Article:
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The Making of the Indonesian Multiparty System: A Cartelized Party System and Its Origin

2008, Doctor of Philosophy, Ohio State University, Political Science.

This study explores the phenomenon of party interaction in a new democracy. It seeks to provide a systematic understanding of the nature of the Indonesian party system created since 1999.

It is widely accepted that a free election with more than one participant is a primary indication of a competitive party system. This study goes beyond the electoral arena to see whether political parties maintain a degree of competition after the election. The premise of the study is that parties may exhibit a different pattern of interaction in another arena. Competitiveness may disappear once the parties leave the election and enter a new arena of interaction. To capture this possibility, party interaction is examined in three arenas: electoral, governmental, and legislative.


The key concept of the study, cartelization, is adapted from Katz and Mair's concept of cartel party. In their original application, they use this concept to describe the emergence of a new type of party. This study argues, the concept of cartel should be applied at the system level. Cartelization is thus understood as a collective decision made by parties to give up their ideological and programmatic differences. It is the opposite of competition.


The primary finding of the study is that party competition ended after the election, and was followed by the creation of a cartel. The origin of the cartelized party system was the parties' collective dependence on rent-seeking to meet their financial needs. This, in turn, created a situation in which parties' fates were tied together as a collectivity. Their survival as individual parties is thus defined by their ability to maintain the existence of the cartel.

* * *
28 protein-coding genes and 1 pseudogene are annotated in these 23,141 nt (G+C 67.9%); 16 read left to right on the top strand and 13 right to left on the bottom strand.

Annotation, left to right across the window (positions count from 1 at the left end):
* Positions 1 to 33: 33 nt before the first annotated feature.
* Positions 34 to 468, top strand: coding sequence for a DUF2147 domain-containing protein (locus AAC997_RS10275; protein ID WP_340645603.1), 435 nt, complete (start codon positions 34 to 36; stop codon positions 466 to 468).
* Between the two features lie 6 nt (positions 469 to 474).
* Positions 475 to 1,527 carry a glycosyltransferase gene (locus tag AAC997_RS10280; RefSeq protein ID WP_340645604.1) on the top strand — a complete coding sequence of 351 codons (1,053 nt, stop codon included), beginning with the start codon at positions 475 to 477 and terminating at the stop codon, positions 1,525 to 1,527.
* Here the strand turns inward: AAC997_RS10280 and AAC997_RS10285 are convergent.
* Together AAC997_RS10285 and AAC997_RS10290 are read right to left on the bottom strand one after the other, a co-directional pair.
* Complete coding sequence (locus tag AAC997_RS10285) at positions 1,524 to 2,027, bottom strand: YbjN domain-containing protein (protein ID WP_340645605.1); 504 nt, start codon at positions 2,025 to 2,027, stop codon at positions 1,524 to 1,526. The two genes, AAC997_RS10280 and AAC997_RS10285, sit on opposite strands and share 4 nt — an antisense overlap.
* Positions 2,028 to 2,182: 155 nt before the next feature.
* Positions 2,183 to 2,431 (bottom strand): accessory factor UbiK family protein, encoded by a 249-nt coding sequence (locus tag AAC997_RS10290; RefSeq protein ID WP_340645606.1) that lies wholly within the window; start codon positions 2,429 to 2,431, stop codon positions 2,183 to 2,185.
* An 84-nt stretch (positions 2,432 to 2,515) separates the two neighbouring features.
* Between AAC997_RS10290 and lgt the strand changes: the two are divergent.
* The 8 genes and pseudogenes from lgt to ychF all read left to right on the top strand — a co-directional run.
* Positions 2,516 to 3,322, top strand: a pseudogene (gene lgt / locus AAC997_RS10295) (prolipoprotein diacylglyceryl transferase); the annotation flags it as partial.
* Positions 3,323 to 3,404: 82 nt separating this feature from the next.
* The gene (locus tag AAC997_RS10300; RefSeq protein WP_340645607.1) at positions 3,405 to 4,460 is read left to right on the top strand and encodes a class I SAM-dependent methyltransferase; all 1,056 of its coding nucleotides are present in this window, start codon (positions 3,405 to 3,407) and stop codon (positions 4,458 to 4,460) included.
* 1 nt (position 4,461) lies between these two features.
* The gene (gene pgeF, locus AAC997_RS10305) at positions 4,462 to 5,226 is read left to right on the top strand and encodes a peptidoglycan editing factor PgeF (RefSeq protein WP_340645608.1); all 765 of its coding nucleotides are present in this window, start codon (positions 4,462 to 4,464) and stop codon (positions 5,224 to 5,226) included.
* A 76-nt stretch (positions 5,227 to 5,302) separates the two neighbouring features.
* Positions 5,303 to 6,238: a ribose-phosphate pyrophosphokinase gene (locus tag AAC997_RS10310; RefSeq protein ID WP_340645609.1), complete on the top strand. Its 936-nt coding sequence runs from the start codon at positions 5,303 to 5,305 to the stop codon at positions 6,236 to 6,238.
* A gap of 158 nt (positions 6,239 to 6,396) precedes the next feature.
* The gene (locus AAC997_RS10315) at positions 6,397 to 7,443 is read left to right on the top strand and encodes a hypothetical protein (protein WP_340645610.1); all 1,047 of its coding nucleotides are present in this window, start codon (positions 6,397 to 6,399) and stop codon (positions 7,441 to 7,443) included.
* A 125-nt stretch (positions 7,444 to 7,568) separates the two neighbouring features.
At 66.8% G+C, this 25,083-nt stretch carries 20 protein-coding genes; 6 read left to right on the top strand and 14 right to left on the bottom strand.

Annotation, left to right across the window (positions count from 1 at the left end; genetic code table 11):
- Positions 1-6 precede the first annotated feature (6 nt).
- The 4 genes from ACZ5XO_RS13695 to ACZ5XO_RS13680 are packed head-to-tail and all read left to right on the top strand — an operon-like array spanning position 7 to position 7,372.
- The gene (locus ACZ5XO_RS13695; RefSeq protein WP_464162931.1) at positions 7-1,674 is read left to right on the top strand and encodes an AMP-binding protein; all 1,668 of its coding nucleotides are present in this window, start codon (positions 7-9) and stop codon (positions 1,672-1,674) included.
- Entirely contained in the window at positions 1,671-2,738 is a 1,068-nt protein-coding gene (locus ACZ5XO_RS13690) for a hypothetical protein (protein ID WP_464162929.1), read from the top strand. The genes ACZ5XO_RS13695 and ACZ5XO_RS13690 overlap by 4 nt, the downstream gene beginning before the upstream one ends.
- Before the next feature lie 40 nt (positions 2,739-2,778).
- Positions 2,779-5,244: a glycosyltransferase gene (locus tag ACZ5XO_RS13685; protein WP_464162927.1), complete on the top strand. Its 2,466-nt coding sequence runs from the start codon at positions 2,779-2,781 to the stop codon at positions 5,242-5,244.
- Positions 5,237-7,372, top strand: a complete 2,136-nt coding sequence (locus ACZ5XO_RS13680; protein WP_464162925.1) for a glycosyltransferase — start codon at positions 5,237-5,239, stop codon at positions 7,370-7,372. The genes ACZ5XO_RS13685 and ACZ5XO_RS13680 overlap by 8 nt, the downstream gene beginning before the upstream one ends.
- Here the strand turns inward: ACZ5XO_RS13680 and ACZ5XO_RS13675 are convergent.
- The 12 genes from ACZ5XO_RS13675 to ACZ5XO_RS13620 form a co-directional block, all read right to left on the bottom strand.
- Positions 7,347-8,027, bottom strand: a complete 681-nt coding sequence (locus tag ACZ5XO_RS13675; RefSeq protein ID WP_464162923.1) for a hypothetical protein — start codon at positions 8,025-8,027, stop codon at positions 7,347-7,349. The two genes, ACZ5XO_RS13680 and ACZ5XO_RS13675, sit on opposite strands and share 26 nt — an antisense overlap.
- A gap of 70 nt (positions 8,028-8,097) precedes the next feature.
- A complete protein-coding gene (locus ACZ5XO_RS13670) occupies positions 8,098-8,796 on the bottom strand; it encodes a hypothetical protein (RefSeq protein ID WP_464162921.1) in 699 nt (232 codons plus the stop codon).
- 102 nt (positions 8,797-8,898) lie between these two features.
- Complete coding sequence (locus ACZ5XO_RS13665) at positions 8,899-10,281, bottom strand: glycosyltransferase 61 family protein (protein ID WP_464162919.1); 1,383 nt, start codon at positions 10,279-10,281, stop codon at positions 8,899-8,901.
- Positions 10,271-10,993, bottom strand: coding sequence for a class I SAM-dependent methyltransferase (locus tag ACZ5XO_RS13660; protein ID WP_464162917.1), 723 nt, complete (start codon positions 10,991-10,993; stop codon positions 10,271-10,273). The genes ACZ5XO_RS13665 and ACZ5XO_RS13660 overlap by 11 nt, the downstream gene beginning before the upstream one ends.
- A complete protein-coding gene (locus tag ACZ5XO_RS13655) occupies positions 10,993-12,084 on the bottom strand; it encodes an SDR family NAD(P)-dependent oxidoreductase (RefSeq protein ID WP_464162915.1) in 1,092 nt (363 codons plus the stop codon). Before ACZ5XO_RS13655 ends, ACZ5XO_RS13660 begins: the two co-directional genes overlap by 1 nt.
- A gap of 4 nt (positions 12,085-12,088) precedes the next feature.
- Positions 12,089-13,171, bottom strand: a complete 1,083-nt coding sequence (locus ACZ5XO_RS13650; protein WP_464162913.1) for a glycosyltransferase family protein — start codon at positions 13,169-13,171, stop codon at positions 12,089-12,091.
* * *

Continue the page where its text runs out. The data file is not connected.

This study offers a new context in which to evaluate the importance of electoral competitiveness for understanding the nature of party systems. It gives us a more complex framework in which to assess their contribution to the development of new democracies. Finally, it goes beyond Katz and Mair by specifying the source of cartelization in the state's non-budgetary funds, which encourage political parties to perform illegal rent-seeking activities because these funds are not intended for financing the parties.


R. William Liddle (Advisor)
Richard Gunther (Committee Member)
Goldie Shabad (Committee Member)
366 p.

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Ambardi, K. (2008). The Making of the Indonesian Multiparty System: A Cartelized Party System and Its Origin. (Electronic Thesis or Dissertation). Retrieved from https://etd.ohiolink.edu/

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Ambardi, Kuskridho. "The Making of the Indonesian Multiparty System: A Cartelized Party System and Its Origin." Electronic Thesis or Dissertation. Ohio State University, 2008. OhioLINK Electronic Theses and Dissertations Center. 16 Dec 2017.

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Ambardi, Kuskridho "The Making of the Indonesian Multiparty System: A Cartelized Party System and Its Origin." Electronic Thesis or Dissertation. Ohio State University, 2008. https://etd.ohiolink.edu/

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